Maddies Month Chris Millis and Nick Riewoldt

For the sixth year in a row, Australians are being encouraged to make a big difference to people with Bone Marrow Failure Syndromes by purchasing Flavorite tomatoes or capsicums in their weekly shop at Coles.

For the month of November, 10c from every specially marked pack will go to Maddie's Vision. Customers can also enter a competition to win a ‘kick of the footy’ with St Kilda AFL great, Nick Riewoldt.

The Maddie's Month partnership has already raised over half a million dollars for vital research into Bone Marrow Failure Syndromes since its inception, with the target set at A$100,000 for 2022.

The funds raised this year will support the inaugural Fiona Riewoldt Nursing and Allied Health Fellowship. Named in honour of Maddie’s mother, Fiona, this research Fellowship recognises the vital role nurses and allied health staff play in supporting and caring for patients during often prolonged hospital stays, including periods in ICU and undergoing multiple treatments.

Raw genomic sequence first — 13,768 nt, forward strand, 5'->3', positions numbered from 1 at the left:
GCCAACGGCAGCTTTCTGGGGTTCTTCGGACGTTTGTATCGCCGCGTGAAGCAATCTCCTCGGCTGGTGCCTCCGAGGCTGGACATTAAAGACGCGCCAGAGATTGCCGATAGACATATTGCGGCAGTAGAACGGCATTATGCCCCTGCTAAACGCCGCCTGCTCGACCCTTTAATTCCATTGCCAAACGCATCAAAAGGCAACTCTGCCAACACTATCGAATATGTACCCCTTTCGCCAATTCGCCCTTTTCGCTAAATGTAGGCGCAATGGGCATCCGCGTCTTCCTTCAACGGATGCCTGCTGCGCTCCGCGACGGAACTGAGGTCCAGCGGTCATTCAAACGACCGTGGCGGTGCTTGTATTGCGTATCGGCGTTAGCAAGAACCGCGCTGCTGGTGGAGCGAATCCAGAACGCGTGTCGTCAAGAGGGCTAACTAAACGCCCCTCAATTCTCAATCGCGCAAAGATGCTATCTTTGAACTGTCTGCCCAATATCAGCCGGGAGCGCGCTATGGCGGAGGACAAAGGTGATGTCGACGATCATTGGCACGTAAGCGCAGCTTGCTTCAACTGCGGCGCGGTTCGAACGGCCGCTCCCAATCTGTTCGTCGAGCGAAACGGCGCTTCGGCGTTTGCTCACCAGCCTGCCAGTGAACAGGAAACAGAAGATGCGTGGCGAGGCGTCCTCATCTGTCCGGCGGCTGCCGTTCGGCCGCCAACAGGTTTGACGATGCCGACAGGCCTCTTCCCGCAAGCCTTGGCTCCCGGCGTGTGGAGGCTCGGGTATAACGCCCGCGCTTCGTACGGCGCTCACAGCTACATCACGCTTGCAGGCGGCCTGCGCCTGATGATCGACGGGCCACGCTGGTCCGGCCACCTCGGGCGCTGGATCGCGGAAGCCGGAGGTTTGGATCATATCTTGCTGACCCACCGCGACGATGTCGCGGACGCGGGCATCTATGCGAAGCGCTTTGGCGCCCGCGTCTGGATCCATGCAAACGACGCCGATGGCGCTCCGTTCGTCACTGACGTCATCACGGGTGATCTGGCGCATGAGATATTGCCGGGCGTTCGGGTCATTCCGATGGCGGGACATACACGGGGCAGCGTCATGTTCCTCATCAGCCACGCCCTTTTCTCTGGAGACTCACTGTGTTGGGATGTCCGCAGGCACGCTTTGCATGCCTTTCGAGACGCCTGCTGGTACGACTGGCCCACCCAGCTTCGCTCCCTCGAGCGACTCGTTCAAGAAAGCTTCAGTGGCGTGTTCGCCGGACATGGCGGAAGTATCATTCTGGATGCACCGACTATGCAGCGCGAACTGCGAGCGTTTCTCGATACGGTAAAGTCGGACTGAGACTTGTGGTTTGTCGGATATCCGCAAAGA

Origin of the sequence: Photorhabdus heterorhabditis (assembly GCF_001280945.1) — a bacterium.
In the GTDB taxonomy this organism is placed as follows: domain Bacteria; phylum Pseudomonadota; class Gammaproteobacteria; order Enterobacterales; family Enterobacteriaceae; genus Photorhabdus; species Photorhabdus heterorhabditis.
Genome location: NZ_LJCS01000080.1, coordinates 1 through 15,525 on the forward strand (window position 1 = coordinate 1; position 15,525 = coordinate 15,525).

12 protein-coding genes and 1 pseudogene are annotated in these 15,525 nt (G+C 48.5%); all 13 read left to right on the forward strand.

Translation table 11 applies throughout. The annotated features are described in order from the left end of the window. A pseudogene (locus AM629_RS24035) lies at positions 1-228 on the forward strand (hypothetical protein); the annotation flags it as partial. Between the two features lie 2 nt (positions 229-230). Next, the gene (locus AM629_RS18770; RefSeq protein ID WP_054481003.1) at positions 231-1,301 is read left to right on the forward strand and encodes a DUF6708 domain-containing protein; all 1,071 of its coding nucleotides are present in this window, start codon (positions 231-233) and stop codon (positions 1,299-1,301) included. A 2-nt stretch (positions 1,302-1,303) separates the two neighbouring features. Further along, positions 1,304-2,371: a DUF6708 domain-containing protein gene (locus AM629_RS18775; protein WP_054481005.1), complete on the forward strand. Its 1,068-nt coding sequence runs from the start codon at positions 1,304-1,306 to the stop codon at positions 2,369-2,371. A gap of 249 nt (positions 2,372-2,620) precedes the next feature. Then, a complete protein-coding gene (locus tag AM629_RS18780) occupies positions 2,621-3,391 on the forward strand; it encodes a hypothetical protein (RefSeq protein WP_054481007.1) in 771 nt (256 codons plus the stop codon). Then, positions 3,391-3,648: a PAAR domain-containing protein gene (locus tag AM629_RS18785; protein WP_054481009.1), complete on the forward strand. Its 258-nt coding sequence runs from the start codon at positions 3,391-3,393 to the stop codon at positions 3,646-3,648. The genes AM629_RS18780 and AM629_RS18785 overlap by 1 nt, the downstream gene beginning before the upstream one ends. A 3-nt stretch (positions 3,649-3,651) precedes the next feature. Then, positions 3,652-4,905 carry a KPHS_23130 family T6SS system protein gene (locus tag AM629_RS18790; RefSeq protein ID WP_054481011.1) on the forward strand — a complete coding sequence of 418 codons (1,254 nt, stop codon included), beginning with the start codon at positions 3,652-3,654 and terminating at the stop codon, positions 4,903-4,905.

The Maddie's Month campaign honours both Maddie Riewoldt, who was 26 years old when she passed away with a Bone Marrow Failure Syndrome called Aplastic Anaemia, as well as Flavorite co-founder Mark Millis, who battled blood cancer and understands the urgent need for medical research to find more effective treatments.

Nick Riewoldt, Maddie’s brother, and chair of Maddie Riewoldt’s Vision said the support from Flavorite and Coles will raise much-needed funds to help patients in the future.

“Sadly, our two families know what it is like to lose someone you love, so together we are fighting towards finding a cure for Bone Marrow Failure Syndromes. We’re hoping to raise A$100,000 this November. Please jump on board, buy some delicious tomatoes and capsicums and make a big difference.”

Flavorite’s Chris Millis added: “We would like to thank every Coles customer who has picked up a pack of our tomatoes and capsicums. These small actions are supporting Australian farmers like us and making a huge difference in patient’s lives.”